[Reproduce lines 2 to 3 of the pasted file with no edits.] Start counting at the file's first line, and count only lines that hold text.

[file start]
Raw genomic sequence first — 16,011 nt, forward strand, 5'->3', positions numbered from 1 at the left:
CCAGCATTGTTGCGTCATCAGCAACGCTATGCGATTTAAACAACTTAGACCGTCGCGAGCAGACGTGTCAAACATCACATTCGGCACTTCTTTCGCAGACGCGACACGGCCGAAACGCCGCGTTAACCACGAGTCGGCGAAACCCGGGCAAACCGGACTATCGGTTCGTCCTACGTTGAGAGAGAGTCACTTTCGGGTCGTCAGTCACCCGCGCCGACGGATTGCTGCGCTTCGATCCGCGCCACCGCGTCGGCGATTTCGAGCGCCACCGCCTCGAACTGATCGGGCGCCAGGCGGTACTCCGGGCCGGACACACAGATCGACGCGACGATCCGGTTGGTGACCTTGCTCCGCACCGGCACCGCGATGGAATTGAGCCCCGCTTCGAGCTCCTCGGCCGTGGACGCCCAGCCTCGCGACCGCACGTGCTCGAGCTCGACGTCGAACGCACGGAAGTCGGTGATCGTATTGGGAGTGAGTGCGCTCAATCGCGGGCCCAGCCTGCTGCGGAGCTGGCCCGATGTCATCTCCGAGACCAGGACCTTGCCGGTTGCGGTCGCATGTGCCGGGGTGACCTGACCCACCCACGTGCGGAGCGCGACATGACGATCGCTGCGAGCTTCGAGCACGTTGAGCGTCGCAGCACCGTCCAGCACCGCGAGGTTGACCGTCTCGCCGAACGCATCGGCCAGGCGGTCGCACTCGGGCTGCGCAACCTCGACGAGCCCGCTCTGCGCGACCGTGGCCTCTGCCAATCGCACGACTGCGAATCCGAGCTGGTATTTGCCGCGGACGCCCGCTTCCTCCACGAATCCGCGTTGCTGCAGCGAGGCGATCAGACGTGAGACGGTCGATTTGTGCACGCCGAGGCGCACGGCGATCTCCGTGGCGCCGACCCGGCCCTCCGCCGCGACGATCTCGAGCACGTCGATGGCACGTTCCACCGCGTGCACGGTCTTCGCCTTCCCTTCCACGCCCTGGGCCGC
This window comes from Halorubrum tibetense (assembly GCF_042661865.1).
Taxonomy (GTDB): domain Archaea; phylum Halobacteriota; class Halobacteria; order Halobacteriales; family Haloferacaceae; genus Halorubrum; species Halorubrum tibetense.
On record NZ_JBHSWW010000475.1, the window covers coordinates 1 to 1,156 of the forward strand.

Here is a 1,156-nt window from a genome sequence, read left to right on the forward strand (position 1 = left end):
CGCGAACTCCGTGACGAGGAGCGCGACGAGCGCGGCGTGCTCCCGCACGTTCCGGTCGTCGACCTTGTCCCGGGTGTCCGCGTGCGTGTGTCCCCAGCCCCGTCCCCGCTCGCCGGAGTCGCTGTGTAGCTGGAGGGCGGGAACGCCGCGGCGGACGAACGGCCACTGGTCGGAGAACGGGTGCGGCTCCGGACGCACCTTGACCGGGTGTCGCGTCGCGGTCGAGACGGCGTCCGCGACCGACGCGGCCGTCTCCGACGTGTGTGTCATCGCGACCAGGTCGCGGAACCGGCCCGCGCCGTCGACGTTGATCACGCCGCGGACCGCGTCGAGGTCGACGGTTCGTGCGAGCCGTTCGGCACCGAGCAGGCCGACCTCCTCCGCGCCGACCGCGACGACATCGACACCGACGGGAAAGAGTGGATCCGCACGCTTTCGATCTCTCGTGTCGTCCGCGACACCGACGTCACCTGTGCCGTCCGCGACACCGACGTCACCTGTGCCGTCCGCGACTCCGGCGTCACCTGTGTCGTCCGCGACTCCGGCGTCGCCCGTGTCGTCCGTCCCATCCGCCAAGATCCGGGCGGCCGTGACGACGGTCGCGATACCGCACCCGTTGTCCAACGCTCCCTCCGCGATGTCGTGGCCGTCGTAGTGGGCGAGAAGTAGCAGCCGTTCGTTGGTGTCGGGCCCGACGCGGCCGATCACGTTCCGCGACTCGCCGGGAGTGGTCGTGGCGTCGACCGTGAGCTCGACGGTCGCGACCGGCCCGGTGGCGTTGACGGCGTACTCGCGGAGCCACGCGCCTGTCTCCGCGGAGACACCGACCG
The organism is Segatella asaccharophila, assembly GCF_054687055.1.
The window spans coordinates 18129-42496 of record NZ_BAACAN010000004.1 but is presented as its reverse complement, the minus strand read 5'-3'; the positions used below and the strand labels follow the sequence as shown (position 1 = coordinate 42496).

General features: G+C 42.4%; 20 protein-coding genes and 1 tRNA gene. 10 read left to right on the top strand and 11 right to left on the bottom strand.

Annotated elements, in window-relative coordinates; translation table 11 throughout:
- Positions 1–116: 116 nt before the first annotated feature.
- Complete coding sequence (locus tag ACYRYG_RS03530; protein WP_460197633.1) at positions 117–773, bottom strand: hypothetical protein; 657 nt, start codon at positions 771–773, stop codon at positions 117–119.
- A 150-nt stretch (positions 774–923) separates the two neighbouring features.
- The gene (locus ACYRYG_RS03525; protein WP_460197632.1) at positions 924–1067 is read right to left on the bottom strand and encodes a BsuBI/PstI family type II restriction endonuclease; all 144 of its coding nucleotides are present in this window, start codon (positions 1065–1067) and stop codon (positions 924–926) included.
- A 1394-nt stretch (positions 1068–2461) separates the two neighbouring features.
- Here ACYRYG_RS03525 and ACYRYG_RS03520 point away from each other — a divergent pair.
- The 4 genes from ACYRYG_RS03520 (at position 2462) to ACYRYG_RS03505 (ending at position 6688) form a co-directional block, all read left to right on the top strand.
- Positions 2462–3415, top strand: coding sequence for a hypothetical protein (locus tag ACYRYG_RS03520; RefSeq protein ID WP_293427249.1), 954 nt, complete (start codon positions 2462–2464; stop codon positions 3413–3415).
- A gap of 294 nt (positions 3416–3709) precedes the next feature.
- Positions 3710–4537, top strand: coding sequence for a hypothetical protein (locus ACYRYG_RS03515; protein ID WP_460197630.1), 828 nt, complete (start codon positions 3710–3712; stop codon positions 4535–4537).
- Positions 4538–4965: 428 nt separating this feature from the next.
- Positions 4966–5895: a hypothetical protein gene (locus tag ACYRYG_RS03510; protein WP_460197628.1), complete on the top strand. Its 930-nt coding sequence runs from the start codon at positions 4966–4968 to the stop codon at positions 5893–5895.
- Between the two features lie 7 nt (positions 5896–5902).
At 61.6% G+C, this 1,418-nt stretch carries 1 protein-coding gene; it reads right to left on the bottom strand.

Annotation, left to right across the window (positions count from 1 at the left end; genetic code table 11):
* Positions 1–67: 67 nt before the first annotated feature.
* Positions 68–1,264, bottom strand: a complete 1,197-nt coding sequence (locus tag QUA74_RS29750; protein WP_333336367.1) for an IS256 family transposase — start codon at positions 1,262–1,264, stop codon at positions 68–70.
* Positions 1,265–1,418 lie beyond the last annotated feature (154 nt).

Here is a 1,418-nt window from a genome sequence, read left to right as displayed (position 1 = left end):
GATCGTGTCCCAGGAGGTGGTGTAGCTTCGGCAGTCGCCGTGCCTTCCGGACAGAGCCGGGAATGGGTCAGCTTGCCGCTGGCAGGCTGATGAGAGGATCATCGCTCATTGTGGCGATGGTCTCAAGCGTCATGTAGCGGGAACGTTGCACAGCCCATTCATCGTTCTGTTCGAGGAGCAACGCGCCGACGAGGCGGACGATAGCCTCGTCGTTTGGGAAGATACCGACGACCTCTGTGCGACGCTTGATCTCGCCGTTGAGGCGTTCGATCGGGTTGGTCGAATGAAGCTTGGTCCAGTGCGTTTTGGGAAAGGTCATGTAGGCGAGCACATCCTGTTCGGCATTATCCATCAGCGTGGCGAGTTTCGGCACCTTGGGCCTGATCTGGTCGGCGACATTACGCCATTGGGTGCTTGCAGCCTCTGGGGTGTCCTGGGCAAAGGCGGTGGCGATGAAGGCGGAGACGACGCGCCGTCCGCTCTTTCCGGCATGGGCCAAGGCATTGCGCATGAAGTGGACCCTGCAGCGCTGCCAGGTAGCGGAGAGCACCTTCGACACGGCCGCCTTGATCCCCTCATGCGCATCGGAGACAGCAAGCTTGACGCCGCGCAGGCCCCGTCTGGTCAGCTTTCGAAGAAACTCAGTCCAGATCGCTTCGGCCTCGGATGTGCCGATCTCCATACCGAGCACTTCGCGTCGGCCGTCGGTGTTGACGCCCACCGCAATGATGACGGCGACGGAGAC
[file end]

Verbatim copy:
CCAGCATTGTTGCGTCATCAGCAACGCTATGCGATTTAAACAACTTAGACCGTCGCGAGCAGACGTGTCAAACATCACATTCGGCACTTCTTTCGCAGACGCGACACGGCCGAAACGCCGCGTTAACCACGAGTCGGCGAAACCCGGGCAAACCGGACTATCGGTTCGTCCTACGTTGAGAGAGAGTCACTTTCGGGTCGTCAGTCACCCGCGCCGACGGATTGCTGCGCTTCGATCCGCGCCACCGCGTCGGCGATTTCGAGCGCCACCGCCTCGAACTGATCGGGCGCCAGGCGGTACTCCGGGCCGGACACACAGATCGACGCGACGATCCGGTTGGTGACCTTGCTCCGCACCGGCACCGCGATGGAATTGAGCCCCGCTTCGAGCTCCTCGGCCGTGGACGCCCAGCCTCGCGACCGCACGTGCTCGAGCTCGACGTCGAACGCACGGAAGTCGGTGATCGTATTGGGAGTGAGTGCGCTCAATCGCGGGCCCAGCCTGCTGCGGAGCTGGCCCGATGTCATCTCCGAGACCAGGACCTTGCCGGTTGCGGTCGCATGTGCCGGGGTGACCTGACCCACCCACGTGCGGAGCGCGACATGACGATCGCTGCGAGCTTCGAGCACGTTGAGCGTCGCAGCACCGTCCAGCACCGCGAGGTTGACCGTCTCGCCGAACGCATCGGCCAGGCGGTCGCACTCGGGCTGCGCAACCTCGACGAGCCCGCTCTGCGCGACCGTGGCCTCTGCCAATCGCACGACTGCGAATCCGAGCTGGTATTTGCCGCGGACGCCCGCTTCCTCCACGAATCCGCGTTGCTGCAGCGAGGCGATCAGACGTGAGACGGTCGATTTGTGCACGCCGAGGCGCACGGCGATCTCCGTGGCGCCGACCCGGCCCTCCGCCGCGACGATCTCGAGCACGTCGATGGCACGTTCCACCGCGTGCACGGTCTTCGCCTTCCCTTCCACGCCCTGGGCCGC
This window comes from Halorubrum tibetense (assembly GCF_042661865.1).